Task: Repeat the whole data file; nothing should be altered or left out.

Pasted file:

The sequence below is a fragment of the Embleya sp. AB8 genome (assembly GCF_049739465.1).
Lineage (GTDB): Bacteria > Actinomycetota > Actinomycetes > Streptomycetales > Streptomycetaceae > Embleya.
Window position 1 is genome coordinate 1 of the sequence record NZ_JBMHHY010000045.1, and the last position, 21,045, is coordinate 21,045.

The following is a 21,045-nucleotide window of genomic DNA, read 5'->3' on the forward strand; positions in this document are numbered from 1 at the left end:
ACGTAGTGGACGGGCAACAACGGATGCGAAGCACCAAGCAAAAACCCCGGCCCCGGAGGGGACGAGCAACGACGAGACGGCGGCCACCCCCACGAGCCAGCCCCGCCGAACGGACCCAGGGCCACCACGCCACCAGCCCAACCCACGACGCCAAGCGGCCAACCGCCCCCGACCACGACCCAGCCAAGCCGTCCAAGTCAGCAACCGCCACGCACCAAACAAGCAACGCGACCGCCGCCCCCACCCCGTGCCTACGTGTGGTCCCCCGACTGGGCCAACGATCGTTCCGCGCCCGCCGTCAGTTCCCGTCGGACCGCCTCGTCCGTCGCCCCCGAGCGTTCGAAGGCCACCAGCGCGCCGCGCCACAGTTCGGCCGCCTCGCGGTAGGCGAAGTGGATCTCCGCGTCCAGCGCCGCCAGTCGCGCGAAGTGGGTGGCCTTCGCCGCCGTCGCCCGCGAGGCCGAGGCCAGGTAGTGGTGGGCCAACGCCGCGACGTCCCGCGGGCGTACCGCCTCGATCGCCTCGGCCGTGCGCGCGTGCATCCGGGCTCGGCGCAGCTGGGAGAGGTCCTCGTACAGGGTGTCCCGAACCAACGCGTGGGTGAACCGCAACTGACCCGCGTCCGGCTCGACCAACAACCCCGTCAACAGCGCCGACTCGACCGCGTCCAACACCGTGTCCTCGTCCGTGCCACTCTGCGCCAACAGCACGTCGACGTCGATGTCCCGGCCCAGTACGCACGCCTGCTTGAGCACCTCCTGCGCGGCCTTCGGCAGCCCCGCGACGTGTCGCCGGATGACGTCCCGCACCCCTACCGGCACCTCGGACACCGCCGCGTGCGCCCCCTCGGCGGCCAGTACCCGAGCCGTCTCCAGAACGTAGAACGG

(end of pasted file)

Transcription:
The sequence below is a fragment of the Embleya sp. AB8 genome (assembly GCF_049739465.1).
Lineage (GTDB): Bacteria > Actinomycetota > Actinomycetes > Streptomycetales > Streptomycetaceae > Embleya.
Window position 1 is genome coordinate 1 of the sequence record NZ_JBMHHY010000045.1, and the last position, 21,045, is coordinate 21,045.

The following is a 21,045-nucleotide window of genomic DNA, read 5'->3' on the forward strand; positions in this document are numbered from 1 at the left end:
ACGTAGTGGACGGGCAACAACGGATGCGAAGCACCAAGCAAAAACCCCGGCCCCGGAGGGGACGAGCAACGACGAGACGGCGGCCACCCCCACGAGCCAGCCCCGCCGAACGGACCCAGGGCCACCACGCCACCAGCCCAACCCACGACGCCAAGCGGCCAACCGCCCCCGACCACGACCCAGCCAAGCCGTCCAAGTCAGCAACCGCCACGCACCAAACAAGCAACGCGACCGCCGCCCCCACCCCGTGCCTACGTGTGGTCCCCCGACTGGGCCAACGATCGTTCCGCGCCCGCCGTCAGTTCCCGTCGGACCGCCTCGTCCGTCGCCCCCGAGCGTTCGAAGGCCACCAGCGCGCCGCGCCACAGTTCGGCCGCCTCGCGGTAGGCGAAGTGGATCTCCGCGTCCAGCGCCGCCAGTCGCGCGAAGTGGGTGGCCTTCGCCGCCGTCGCCCGCGAGGCCGAGGCCAGGTAGTGGTGGGCCAACGCCGCGACGTCCCGCGGGCGTACCGCCTCGATCGCCTCGGCCGTGCGCGCGTGCATCCGGGCTCGGCGCAGCTGGGAGAGGTCCTCGTACAGGGTGTCCCGAACCAACGCGTGGGTGAACCGCAACTGACCCGCGTCCGGCTCGACCAACAACCCCGTCAACAGCGCCGACTCGACCGCGTCCAACACCGTGTCCTCGTCCGTGCCACTCTGCGCCAACAGCACGTCGACGTCGATGTCCCGGCCCAGTACGCACGCCTGCTTGAGCACCTCCTGCGCGGCCTTCGGCAGCCCCGCGACGTGTCGCCGGATGACGTCCCGCACCCCTACCGGCACCTCGGACACCGCCGCGTGCGCCCCCTCGGCGGCCAGTACCCGAGCCGTCTCCAGAACGTAGAACGG